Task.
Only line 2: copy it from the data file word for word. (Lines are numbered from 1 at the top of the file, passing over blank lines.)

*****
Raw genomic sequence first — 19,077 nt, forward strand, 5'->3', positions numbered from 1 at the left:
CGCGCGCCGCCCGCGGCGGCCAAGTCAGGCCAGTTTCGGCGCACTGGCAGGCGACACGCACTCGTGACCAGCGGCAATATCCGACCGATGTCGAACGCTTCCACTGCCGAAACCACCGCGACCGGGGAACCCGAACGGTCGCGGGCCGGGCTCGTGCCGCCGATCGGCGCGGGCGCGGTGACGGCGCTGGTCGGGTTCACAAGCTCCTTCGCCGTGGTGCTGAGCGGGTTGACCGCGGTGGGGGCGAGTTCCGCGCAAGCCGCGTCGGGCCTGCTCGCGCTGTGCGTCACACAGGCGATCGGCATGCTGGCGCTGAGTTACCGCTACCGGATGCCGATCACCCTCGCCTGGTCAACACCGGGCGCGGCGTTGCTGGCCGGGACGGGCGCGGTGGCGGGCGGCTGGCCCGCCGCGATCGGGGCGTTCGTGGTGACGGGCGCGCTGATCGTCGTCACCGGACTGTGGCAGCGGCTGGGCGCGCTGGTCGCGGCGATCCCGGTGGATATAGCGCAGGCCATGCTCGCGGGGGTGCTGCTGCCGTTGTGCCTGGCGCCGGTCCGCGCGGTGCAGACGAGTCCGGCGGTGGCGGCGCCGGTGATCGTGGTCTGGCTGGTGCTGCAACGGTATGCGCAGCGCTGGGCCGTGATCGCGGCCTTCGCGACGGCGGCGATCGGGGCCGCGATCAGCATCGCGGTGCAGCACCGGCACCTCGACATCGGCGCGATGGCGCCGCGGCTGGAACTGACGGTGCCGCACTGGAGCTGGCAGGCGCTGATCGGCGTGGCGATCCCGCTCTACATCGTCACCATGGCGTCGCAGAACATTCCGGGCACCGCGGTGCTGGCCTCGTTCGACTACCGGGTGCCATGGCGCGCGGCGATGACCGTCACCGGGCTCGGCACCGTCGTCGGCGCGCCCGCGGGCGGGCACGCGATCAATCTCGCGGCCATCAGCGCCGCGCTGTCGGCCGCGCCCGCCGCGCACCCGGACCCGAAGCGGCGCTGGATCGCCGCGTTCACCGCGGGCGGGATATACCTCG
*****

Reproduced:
CGCGCGCCGCCCGCGGCGGCCAAGTCAGGCCAGTTTCGGCGCACTGGCAGGCGACACGCACTCGTGACCAGCGGCAATATCCGACCGATGTCGAACGCTTCCACTGCCGAAACCACCGCGACCGGGGAACCCGAACGGTCGCGGGCCGGGCTCGTGCCGCCGATCGGCGCGGGCGCGGTGACGGCGCTGGTCGGGTTCACAAGCTCCTTCGCCGTGGTGCTGAGCGGGTTGACCGCGGTGGGGGCGAGTTCCGCGCAAGCCGCGTCGGGCCTGCTCGCGCTGTGCGTCACACAGGCGATCGGCATGCTGGCGCTGAGTTACCGCTACCGGATGCCGATCACCCTCGCCTGGTCAACACCGGGCGCGGCGTTGCTGGCCGGGACGGGCGCGGTGGCGGGCGGCTGGCCCGCCGCGATCGGGGCGTTCGTGGTGACGGGCGCGCTGATCGTCGTCACCGGACTGTGGCAGCGGCTGGGCGCGCTGGTCGCGGCGATCCCGGTGGATATAGCGCAGGCCATGCTCGCGGGGGTGCTGCTGCCGTTGTGCCTGGCGCCGGTCCGCGCGGTGCAGACGAGTCCGGCGGTGGCGGCGCCGGTGATCGTGGTCTGGCTGGTGCTGCAACGGTATGCGCAGCGCTGGGCCGTGATCGCGGCCTTCGCGACGGCGGCGATCGGGGCCGCGATCAGCATCGCGGTGCAGCACCGGCACCTCGACATCGGCGCGATGGCGCCGCGGCTGGAACTGACGGTGCCGCACTGGAGCTGGCAGGCGCTGATCGGCGTGGCGATCCCGCTCTACATCGTCACCATGGCGTCGCAGAACATTCCGGGCACCGCGGTGCTGGCCTCGTTCGACTACCGGGTGCCATGGCGCGCGGCGATGACCGTCACCGGGCTCGGCACCGTCGTCGGCGCGCCCGCGGGCGGGCACGCGATCAATCTCGCGGCCATCAGCGCCGCGCTGTCGGCCGCGCCCGCCGCGCACCCGGACCCGAAGCGGCGCTGGATCGCCGCGTTCACCGCGGGCGGGATATACCTCG